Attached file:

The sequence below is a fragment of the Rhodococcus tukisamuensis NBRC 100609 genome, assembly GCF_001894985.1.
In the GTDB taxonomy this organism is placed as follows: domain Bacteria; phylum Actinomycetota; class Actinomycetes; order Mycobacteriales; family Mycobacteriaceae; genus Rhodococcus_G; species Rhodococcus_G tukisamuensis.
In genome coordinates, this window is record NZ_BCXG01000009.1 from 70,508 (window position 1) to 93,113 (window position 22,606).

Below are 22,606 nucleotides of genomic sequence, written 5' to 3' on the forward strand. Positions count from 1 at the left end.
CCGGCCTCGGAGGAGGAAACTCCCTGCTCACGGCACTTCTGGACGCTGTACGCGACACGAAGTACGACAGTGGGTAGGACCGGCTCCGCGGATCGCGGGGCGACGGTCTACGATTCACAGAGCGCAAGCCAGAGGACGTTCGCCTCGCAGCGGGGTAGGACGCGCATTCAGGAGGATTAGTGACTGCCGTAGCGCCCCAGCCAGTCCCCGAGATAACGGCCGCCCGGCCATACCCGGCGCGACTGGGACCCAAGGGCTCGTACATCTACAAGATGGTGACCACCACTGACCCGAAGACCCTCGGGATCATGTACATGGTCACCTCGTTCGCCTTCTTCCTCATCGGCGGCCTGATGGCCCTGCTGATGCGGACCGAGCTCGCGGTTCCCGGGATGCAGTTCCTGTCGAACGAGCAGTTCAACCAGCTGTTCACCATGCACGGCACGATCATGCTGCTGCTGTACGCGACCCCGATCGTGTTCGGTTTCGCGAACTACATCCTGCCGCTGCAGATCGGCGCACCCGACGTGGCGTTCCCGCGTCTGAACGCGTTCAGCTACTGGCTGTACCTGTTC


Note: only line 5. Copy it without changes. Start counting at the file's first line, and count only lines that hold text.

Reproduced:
CCGGCCTCGGAGGAGGAAACTCCCTGCTCACGGCACTTCTGGACGCTGTACGCGACACGAAGTACGACAGTGGGTAGGACCGGCTCCGCGGATCGCGGGGCGACGGTCTACGATTCACAGAGCGCAAGCCAGAGGACGTTCGCCTCGCAGCGGGGTAGGACGCGCATTCAGGAGGATTAGTGACTGCCGTAGCGCCCCAGCCAGTCCCCGAGATAACGGCCGCCCGGCCATACCCGGCGCGACTGGGACCCAAGGGCTCGTACATCTACAAGATGGTGACCACCACTGACCCGAAGACCCTCGGGATCATGTACATGGTCACCTCGTTCGCCTTCTTCCTCATCGGCGGCCTGATGGCCCTGCTGATGCGGACCGAGCTCGCGGTTCCCGGGATGCAGTTCCTGTCGAACGAGCAGTTCAACCAGCTGTTCACCATGCACGGCACGATCATGCTGCTGCTGTACGCGACCCCGATCGTGTTCGGTTTCGCGAACTACATCCTGCCGCTGCAGATCGGCGCACCCGACGTGGCGTTCCCGCGTCTGAACGCGTTCAGCTACTGGCTGTACCTGTTC